BOULDER, Colo. — Children and pets have been told to avoid multiple Colorado lakes due to potentially dangerous algae.
Boulder residents are advised to keep their children and animals out of Wonderland Lake in north Boulder and a similar warning was issued for Quincy Reservoir in Aurora.
Sloan's Lake is the only body of water in Denver that has tested positive for the algae. Signs are posted there warning people not to swim or wade in the lake, though health officials said they haven't heard of anyone getting sick from it.
Thunderbird Lake in southeast Boulder also has reports of blue-green algae. Swimming and wading are not allowed there.
Blue-green algae is a bacteria found in non-flowing freshwater that can be fatal to animals if ingested. The algae naturally occurs in aquatic ecosystems and can appear rapidly – especially during the summer with hot weather and in slow-moving water bodies, such as lakes, according to the Colorado Department of Public Health and Environment.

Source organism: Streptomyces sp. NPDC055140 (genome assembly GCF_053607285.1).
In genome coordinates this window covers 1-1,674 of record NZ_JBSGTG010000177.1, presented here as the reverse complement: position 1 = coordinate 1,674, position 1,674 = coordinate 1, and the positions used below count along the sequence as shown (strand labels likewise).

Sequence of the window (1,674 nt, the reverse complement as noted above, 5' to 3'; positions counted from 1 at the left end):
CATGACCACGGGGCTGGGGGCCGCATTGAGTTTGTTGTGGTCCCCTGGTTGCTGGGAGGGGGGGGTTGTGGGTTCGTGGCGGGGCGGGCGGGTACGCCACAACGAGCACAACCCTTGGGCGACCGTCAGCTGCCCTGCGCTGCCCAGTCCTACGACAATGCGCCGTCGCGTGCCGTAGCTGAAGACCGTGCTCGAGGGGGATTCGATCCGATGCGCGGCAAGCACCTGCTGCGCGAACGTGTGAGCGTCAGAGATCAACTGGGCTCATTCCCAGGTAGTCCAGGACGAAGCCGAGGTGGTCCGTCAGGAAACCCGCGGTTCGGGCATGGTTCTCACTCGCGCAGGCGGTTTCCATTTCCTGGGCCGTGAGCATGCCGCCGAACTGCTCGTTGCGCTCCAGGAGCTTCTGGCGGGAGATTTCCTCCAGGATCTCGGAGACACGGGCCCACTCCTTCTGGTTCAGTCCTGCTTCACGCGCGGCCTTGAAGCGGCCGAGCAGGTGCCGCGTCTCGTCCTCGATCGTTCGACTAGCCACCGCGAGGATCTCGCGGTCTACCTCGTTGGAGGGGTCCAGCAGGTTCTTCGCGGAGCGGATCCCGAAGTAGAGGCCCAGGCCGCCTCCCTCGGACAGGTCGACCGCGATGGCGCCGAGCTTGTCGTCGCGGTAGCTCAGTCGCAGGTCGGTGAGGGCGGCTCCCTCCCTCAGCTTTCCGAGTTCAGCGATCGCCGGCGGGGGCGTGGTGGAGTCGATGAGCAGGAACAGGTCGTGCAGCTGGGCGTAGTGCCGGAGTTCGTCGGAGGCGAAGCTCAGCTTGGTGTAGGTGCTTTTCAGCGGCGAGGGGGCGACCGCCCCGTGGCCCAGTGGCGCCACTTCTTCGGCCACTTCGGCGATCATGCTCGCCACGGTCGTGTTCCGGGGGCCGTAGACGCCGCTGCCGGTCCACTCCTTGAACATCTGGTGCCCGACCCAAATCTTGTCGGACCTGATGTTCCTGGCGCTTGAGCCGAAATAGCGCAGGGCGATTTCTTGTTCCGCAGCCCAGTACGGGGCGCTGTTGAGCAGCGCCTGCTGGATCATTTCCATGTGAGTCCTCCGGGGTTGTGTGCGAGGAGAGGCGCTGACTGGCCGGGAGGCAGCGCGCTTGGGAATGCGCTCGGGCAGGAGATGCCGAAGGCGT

Boulder said in a release Friday that it will install signs in the Wonderland Lake area that remind visitors to follow current regulations that prohibit swimming, wading and boating at the lake and to keep their dogs out of the water.
Fishing in the lake is allowed, but the city asks visitors to carefully follow state recommendations to clean any caught fish thoroughly and discard guts appropriately.
According to the Colorado Department of Public Health and Environment, harmful algae blooms often have the following characteristics:
- May look like thick pea soup or spilled paint on the water's surface.
- Can create a thick mat of foam along the shoreline.
- Usually are green or blue-green, although they can be brown, purple or white.
- Sometimes are made up of small specks or blobs floating just at or below the water's surface
Harmful algae blooms are not:
- Long, stringy bright green grass strands that feel either slimy or cottony.
- Mustard yellow (this probably is pollen).
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